With at least six commercial depackaging facilities in operation in the New England region, MassDEP acknowledges it is issuing packaged food waste ban waivers less frequently and instead referring companies to depackaging facilities. MassDEP is also stepping up enforcement of the ban, including notices of noncompliance (NON) to 15 generators, and a financial penalty to one company upon its second violation.
According to MassDEP’s John Fischer, Branch Chief of Commercial Waste Reduction, waste ban violation fines can range from $860 to $1,000 per offense. Fischer explains that MassDEP employees conduct inspections at transfer stations, landfills, and waste-to-energy facilities. Inspectors are trained to visually inspect loads as they are dumped on the tipping floor, and estimate if there is one ton or more of food waste in the load. Acknowledging that it can be difficult to estimate how much food waste is in a load, Fischer says that inspectors take photos from several perspectives, get copies of the load scale ticket to obtain the weight of the load, and then review and discuss the load documentation internally following the inspection.
If the waste is collected in a dedicated compactor or roll-off container, it is easy to identify the source. But in cases of multiple generators’ materials in a load, some “dumpster diving” is required to identify the name or address of a generator.
Just north of the Massachusetts’ state line in Brattleboro, Vermont, Dynamic Organics, LLC operates a landfill gas electric generating facility in accordance with a lease from Windham Solid Waste Management District (WSWMD). That facility has a 300 kW combined heat and power (CHP) generator, but only 100 kW of electrical generation is currently produced due to declining methane gas from a 25-acre landfill that was closed and capped more than 20 years ago.
Dynamic Organics has partnered with Sky Solar Holdings LLC, which is constructing a 5 MW solar array on the landfill, to conduct a feasibility study to assess the installation of a food waste digester to supplement the dwindling landfill methane. With funding from a Vermont Clean Energy Development Grant through the Windham Regional Commission, the feasibility study included a demonstration at E.L. Harvey’s depackaging facility in July 2017. Given the number of large supermarket chains and food distribution companies operating in the region, there is potential to develop a depackaging facility at the Brattleboro WSWMD site to serve generators from Connecticut, Massachusetts, New Hampshire, and Vermont.
Such a depackaging facility would be integrated with WSWMD’s existing food waste aerobic composting facility at its site in Brattleboro, just a mile off Interstate 91. The WSWMD would host the facility and lease the land to Sky Solar Holdings.
Other project drivers include the existing 300 kW generator and electrical grid interconnection, as well as a recently acquired Vermont Standard Offer feed-in-tariff of 20.8 cents/kWh of electricity produced from food waste biogas. The depackaging facility could be installed in an existing 7,500 sq. ft. building adjacent to the Sky Solar landfill gas to energy facility.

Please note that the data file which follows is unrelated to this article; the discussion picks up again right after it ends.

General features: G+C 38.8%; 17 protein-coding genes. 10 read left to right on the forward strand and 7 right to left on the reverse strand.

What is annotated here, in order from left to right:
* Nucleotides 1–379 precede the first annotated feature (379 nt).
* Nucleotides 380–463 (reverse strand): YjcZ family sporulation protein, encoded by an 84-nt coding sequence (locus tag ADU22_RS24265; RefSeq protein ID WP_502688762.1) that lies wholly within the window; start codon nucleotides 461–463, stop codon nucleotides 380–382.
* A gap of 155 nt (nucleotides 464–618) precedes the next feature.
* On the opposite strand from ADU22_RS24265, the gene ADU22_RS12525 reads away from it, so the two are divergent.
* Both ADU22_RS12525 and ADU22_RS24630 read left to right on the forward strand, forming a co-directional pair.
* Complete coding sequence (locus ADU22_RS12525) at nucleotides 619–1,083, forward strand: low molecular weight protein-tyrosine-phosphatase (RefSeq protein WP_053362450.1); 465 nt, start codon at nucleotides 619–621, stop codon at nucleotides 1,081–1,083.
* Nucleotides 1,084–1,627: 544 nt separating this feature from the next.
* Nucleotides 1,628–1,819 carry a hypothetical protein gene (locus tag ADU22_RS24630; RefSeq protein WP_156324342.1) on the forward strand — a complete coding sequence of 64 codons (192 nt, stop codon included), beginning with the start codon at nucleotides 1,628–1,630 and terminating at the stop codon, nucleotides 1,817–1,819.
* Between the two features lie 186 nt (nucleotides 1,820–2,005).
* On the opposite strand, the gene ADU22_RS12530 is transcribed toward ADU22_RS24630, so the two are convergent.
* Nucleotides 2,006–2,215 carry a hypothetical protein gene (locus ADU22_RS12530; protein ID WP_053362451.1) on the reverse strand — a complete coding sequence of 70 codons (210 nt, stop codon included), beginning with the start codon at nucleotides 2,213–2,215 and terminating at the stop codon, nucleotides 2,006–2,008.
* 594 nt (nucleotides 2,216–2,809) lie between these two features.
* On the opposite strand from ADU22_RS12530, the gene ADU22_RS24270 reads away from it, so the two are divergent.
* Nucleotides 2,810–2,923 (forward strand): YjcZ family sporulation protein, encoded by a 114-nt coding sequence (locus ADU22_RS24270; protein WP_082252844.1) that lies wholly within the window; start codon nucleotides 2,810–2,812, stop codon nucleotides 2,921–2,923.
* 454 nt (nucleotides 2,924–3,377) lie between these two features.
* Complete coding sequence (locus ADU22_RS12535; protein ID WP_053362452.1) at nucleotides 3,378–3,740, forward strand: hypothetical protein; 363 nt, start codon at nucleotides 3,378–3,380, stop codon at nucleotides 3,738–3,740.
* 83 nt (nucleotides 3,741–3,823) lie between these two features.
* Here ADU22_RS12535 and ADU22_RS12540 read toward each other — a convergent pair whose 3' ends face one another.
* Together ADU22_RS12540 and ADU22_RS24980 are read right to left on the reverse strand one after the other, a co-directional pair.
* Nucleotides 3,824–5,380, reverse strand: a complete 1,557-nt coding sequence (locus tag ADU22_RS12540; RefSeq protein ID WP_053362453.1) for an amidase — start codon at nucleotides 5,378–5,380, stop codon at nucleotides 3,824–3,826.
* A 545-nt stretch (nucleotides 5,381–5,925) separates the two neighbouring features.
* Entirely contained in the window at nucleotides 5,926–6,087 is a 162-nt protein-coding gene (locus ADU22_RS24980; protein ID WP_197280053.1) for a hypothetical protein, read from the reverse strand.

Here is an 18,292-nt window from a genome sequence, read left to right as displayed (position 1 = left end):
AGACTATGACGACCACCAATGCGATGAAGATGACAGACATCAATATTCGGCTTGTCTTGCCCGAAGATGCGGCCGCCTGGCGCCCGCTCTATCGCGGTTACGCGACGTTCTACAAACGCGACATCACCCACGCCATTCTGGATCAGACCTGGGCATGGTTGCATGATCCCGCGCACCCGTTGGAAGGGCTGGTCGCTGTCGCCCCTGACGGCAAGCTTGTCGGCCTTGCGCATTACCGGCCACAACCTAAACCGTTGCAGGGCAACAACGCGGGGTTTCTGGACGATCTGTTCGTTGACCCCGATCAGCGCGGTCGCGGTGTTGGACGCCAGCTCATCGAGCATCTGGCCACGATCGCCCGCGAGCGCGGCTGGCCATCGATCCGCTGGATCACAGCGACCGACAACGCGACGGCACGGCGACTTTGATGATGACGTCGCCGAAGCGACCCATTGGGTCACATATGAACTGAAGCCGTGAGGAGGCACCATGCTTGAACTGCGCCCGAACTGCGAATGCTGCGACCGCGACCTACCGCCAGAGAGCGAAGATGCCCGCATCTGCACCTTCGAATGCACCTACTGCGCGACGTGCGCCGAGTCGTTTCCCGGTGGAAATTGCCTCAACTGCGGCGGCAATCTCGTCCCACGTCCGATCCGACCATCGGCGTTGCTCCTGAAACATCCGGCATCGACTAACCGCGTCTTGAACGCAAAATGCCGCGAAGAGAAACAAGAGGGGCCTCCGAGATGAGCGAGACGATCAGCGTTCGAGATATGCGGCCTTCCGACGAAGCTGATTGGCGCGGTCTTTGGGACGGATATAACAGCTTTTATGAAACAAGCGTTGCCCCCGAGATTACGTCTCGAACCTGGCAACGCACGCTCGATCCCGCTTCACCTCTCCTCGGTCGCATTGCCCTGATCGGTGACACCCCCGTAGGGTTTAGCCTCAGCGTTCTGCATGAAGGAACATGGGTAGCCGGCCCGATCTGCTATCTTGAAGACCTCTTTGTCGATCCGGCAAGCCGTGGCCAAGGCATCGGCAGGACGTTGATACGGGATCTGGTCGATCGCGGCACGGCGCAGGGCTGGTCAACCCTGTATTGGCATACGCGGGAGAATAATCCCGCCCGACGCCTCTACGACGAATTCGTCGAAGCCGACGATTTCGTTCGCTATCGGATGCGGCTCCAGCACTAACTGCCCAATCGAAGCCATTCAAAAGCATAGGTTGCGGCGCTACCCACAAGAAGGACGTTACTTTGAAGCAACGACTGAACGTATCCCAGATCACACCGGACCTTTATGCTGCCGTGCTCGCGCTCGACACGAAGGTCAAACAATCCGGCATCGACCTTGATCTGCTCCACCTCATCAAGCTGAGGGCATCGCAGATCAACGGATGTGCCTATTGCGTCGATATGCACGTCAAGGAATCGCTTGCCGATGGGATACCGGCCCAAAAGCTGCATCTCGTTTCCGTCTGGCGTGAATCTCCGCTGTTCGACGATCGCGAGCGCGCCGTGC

The purpose of the separator demonstration was to document the percentage of packaged food that could be recovered by E.L. Harvey’s Scott Turbo Separator, Model T42. Two tractor-trailer loads of packaged food waste were delivered to the facility for the trial. The separator has capacity to process 18 to 20 tons/hour, but during the trial was operated at a much lower rate since there was a wide range of packaged material, including frozen foods, and perishable materials. The frozen foods were delivered 24 hours ahead of the trial to allow them to thaw in the July heat since solid frozen materials cannot be processed in the separator. Project participants paid E. L. Harvey’s tip fee of $125/ton to process approximately 28 tons of packaged food over a 6-hour period.
Table 1 provides the mass balance of the depackaging trial, and recycling outlets for recovered materials. Of the 27.6 tons processed, the residual waste requiring disposal was 16 percent.
To determine the biogas potential of the liquid slurry, 9 samples were collected and sent for laboratory testing (results in Table 2). Based on the volatile solids and COD results, the slurry had good biogas potential, and was successfully processed at an AD facility.
The project also looked at potential labor savings from a food distribution warehouse where 11 employees are dedicated to manually opening and sorting packaged food waste products, which are then hauled to a composting facility. Conservatively, the company estimates that 3 employees could be reduced in the recycling department and work elsewhere in the warehouse, with the associated food waste recycling labor costs reduced.
The AD facility developers are evaluating a number of technologies, primarily liquid systems. Total capital costs are estimated at $1.5 million to $2.0 million for a facility that would process 10,000 tons/year of food waste, generating 300 kW of electricity. The project is able to save significant costs by utilizing the existing infrastructure — the CHP generation unit, interconnection, and associated warehouse and concrete pad space.
Preliminary findings show that the proposed AD facility could be integrated with WSWMD’s existing food waste composting facility, even using some portion of the liquid anaerobic digestate in the aerobic composting process. One of the biggest challenges is securing a minimum of 10,000 tons/year of food waste. However, if several anchor contracts can be negotiated with a supermarket chain or food distribution company, the project may be developed.
Dynamic Organics and Sky Solar Holdings are in the process of securing anchor contracts, and depending on the results of further financial analysis, and approval from Windham Solid Waste Management District, could break ground on the depackaging and anaerobic digester facility in 2018. The project would be privately financed by Sky Solar Holdings in a public/private partnership with Dynamic Organics and WSWMD.
Bob Spencer is Executive Director of Windham (VT) Solid Waste Management District, and a Contributing Editor to BioCycle. Morgan Casella is with Dynamic Organics.